Southeast Asia’s resilience vs global headwinds cited

Speaking during the 33rd meeting of the International Monetary Fund (IMF)'s International Monetary and Financial Committee, Malaysian central bank Governor Zeti Akhtar Aziz said expansion in the region should steady in the next two years.

"In the Southeast Asia Voting Group (SEAVG) economies, growth is expected to remain on a steady growth trajectory, as earlier structural reforms, strong fundamentals and policy buffers support SEAVG economies navigate the challenging environment," Ms. Aziz of the Bank Negara Malaysia said in a statement delivered over the weekend on behalf of the grouping's 13 economies, namely: Brunei Darussalam, Cambodia, Fiji, Indonesia, Laos, Malaysia, Myanmar, Nepal, Singapore, Thailand, Tonga, Vietnam and the Philippines.

The official cited low productivity growth among advanced economies amid a backdrop of tighter global liquidity conditions, China's economic rebalancing which has led to weak external trade, and risk aversion against emerging markets as main sources of uncertainty.

"While downside risks have become more prominent, SEAVG economies remain resilient to the potential impact of these risks," the statement read further. "In an environment of heightened risks, our authorities remain vigilant and continue to strengthen policy frameworks to proactively address emerging vulnerabilities."

In the April issue of its World Economic Outlook, the IMF hiked its forecast growth for Emerging and Developing Asia to 6.4% for 2016 and 6.3% in 2017, up by one percentage point each from its earlier estimates issued in January.

Growth projections in the so-called ASEAN-5 -- composed of Indonesia, Malaysia, Philippines, Thailand and Vietnam -- were retained at 4.8% and 5.1% for this year and the next, with robust domestic demand and a recovery in exports seen driving expansion in 2017.

These projections compare to trimmed global output forecasts of 3.2% this year and 3.5% in 2017.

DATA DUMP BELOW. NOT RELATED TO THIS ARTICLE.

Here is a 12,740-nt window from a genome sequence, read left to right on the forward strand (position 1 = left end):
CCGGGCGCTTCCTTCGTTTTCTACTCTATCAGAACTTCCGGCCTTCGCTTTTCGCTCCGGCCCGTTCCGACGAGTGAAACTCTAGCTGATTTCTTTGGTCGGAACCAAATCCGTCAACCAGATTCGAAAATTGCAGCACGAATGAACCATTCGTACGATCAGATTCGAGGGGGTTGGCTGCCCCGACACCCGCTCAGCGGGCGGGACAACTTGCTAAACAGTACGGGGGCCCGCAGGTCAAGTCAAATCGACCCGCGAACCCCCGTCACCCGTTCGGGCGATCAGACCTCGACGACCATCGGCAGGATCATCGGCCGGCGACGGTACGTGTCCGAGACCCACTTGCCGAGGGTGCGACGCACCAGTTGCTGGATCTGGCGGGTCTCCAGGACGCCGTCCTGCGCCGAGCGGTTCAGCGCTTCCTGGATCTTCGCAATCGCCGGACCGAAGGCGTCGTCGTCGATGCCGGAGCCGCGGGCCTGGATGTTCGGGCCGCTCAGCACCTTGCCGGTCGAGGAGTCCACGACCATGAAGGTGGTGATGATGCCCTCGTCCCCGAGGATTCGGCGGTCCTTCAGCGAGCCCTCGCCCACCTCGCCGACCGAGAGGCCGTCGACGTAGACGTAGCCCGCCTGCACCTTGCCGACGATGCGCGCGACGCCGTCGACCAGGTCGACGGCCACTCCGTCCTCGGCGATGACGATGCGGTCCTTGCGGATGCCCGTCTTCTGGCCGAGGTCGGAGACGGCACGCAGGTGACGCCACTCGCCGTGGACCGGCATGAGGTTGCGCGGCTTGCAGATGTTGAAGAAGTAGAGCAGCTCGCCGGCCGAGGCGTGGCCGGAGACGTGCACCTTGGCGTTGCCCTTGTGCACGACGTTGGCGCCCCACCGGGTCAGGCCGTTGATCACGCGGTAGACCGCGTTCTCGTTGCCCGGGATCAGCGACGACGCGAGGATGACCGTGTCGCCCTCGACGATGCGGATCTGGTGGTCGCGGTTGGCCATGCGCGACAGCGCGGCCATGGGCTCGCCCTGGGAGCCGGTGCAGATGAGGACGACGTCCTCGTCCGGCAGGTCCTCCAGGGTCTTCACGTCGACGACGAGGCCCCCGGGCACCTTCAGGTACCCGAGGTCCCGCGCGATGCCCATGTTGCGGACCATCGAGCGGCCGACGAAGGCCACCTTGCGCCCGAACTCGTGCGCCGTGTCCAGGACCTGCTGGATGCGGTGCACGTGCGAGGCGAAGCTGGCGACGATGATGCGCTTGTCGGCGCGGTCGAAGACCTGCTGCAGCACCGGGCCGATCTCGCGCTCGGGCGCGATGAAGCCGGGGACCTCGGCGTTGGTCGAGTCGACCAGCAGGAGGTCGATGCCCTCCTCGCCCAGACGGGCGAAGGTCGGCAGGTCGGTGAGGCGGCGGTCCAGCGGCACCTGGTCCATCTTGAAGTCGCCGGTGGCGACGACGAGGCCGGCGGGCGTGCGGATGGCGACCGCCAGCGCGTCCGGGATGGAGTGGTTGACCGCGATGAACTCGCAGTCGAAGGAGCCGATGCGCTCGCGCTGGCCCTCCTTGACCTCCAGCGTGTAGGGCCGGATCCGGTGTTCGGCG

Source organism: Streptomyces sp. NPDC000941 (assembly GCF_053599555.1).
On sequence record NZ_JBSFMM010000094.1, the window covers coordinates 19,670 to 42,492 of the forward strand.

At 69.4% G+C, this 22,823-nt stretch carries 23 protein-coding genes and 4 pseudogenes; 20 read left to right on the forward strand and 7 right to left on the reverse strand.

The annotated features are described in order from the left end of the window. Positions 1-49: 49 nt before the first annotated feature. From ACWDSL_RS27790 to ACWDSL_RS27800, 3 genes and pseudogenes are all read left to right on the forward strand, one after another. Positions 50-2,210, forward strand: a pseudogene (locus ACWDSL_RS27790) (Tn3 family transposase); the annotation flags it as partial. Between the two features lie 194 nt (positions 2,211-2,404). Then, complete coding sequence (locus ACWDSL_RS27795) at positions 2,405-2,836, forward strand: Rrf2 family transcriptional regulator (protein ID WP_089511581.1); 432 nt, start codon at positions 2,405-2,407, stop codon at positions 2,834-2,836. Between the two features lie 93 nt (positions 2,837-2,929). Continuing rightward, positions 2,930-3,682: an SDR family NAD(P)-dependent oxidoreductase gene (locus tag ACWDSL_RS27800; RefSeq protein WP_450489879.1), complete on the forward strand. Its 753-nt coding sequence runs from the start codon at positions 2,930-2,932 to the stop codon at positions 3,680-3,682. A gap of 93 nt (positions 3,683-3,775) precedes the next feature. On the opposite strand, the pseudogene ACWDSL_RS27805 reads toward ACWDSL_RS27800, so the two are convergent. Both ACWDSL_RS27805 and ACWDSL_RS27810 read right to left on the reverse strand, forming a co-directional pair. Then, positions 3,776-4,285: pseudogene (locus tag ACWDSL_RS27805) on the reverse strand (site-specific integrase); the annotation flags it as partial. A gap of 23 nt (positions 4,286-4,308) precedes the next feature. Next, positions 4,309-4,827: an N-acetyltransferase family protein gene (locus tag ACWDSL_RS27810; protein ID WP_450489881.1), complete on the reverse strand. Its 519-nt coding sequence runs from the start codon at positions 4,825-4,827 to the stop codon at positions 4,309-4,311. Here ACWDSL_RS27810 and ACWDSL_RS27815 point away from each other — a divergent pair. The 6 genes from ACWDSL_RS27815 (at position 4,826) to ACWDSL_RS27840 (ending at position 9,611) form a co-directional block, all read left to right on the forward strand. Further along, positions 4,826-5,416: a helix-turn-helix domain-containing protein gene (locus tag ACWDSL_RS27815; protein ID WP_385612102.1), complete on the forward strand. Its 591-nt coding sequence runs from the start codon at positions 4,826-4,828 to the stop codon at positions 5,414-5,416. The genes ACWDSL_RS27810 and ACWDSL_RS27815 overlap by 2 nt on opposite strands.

For the Philippines, IMF country representative Shanaka Jayanath Peiris has said that the multilateral lender kept its growth forecast at 6% in 2016 and 6.2% in 2017 from its February revision, driven by continued strong domestic demand as well as steady fiscal and monetary positions that should enable the country to remain among the region's strongest performers.

The Philippines is a net creditor-member of the IMF.

Policy inputs and funding aid from the IMF should likewise support the crafting of more "potent" reforms that could improve the global growth outlook, Ms. Aziz said.

"While the appropriate policy mix will vary between countries, SEAVG authorities have undertaken and remain committed to further implement developmental initiatives that will strengthen human capital and raise productivity; scale up infrastructure investments; and enhance financial sector strength and resilience," Ms. Aziz also said, emphasizing "collective responsibility" among nations to buoy global growth prospects. "These initiatives will contribute to achieving a more sustainable, balanced and inclusive growth in the region."

Last Saturday, IMF's steering committee urged member countries to boost "growth-friendly" spending and said the Fund should explore new lending tools to help deal with slowing global growth.

IMF Managing Director Christine Lagarde said in a press conference in Washington, D.C. that calmer markets since February had reduced the stress level at the IMF and World Bank spring meetings there, but the outlook was still fraught with downside risks from weak demand, the United Kingdom's potential exit from the European Union, as well as low oil and commodity prices.

The International Monetary and Financial Committee said separately in a statement that "[d]ownside risks to the global economic outlook have increased since October, raising the possibility of a more generalized slowdown and a sudden pull-back of capital flows."

Among others, the committee said a more "forceful and balanced policy mix" was needed to stimulate growth and avoid deflation and emphasized that monetary policy alone was not enough.

Source: BWorld Online